Susan Unterberg has donated more than £4m to 220 women artists as part of her Anonymous Was a Woman programme – because “women have been anonymous for far too long”.
Over the last 22 years, more than 200 women artists have received millions of pounds’ worth of financial support from a mysterious organisation called Anonymous Was a Woman. The project’s name refers to a line in Virginia Woolf’s feminist manifesto A Room of One’s Own, in which the writer discusses how women artists have often been forced to disguise their gender throughout history. “I would venture to guess than Anon, who wrote so many poems without signing them, was often a woman,” wrote Woolf.
Each woman contacted by Anonymous Was a Woman was offered funding of $25,000 (£19,025) to help her continue working on her art – a lifeline for many of the artists, all of whom were over 40 and none of whom had yet achieved mainstream success. But the artists were never told the identity of their generous benefactor. If anonymous was a woman, so was the person behind the donations.
But now, 77-year-old photographer Susan Unterberg has come forward to confirm that she is the founder and sole patron of the project. In an interview with The New York Times, Unterberg said she set up the grant programme with money she inherited after her wealthy father died in 1992.
Overall, Unterberg has donated $5.5 million (about £4.2 million) to 220 artists since 1996. And for almost all of that time, she preferred to keep her role in Anonymous Was a Woman secret. “I’m a private person, and I didn’t mind being unknown,” she said.
But in recent months, she began to wonder whether she couldn’t do more good by speaking out. Eventually, she decided to go public to raise awareness of the challenges facing women artists, to try to inspire other philanthropists and to show the importance of women supporting other women.
“It’s a great time for women to speak up,” she said. “I feel I can be a better advocate having my own voice.”
Unterberg said she had experienced and observed the barriers faced by women trying to make a living as artists. “They don’t get museum shows as often as men, they don’t command the same prices in the art world,” she said. “And it doesn’t seem to be changing.”
As a result, she decided to use her money to help other women without her financial resources. “Since I was a middle-aged artist and always wanted to support women – I’m a feminist – this seemed like the perfect vehicle,” she said.
The issue of women’s work being shut out of mainstream galleries and museums is prevalent in the UK as well as in the US, where Unterberg is based (she lives in New York). According to analysis by The Guardian, the vast majority of shows at the Lisson Gallery, Hauser and Wirth, Gagosian, White Cube and Victoria Miro – five of the UK’s most prominent commercial galleries – over the last decade have only featured work by men.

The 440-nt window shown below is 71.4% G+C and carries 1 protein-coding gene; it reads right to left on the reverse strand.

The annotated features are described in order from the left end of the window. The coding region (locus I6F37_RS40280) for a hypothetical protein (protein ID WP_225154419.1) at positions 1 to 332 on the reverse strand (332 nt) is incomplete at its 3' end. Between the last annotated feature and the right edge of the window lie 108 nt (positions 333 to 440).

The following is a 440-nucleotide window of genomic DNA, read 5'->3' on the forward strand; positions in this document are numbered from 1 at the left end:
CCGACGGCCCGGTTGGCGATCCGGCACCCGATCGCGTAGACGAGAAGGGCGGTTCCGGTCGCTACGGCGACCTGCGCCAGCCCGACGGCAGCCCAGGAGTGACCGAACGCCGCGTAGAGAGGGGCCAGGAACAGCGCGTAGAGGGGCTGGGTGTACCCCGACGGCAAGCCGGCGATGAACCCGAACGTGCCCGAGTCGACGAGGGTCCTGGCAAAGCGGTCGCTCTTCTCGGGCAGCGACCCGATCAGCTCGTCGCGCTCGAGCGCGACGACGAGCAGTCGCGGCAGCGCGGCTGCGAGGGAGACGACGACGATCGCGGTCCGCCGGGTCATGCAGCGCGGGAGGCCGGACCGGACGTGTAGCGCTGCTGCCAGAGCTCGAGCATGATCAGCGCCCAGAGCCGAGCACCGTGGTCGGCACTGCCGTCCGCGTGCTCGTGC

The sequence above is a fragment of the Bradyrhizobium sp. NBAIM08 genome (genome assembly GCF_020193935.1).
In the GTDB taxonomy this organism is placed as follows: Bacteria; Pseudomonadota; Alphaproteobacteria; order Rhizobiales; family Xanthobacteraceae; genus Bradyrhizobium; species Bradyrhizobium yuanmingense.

The situation is little better in publicly-funded galleries and museums: female artists account for just 35% of Tate Modern’s collections and only 4% of the collection at the National Gallery of Scotland.
Now that they know of Unterberg’s identity, many of the artists she helped have publicly thanked her.
“It’s such a special form of generosity to do that anonymously,” Nicole Eisenman, who received a grant in 2014, told The New York Times. “The lack of ego and the pure altruism in this grant is a beautiful thing.”
Amy Sherald, who painted the official portrait of Michelle Obama now hanging in the National Portrait Gallery in Washington DC, said Unterberg’s donation had saved her at a time when she needed it most.
“The time I got the cheque I actually was at a point where I couldn’t pay my rent,” she said. “I had $1,500 (£1,144) left and that’s exactly what my rent was.”
It had just been announced that she would be painting the former First Lady, Sherald said, yet she “was sitting there flat broke. It saved my life in terms of securing my studio to make that portrait.”
It’s always uplifting to see examples of women supporting other women – particularly when, like Stylist’s Visible Women campaign, their focus is on lifting up women whose achievements have been overlooked. At a time when it’s easy to feel frustrated by gender inequality, it’s comforting to know that there are still some very, very good people out there, striving to make a difference.
Stylist’s Visible Women campaign is dedicated to raising awareness of women who’ve made a difference, celebrating their success, and empowering future generations to follow their lead. See more from Visible Women here.
Images: Jacqueline Day / Unsplash / Getty Images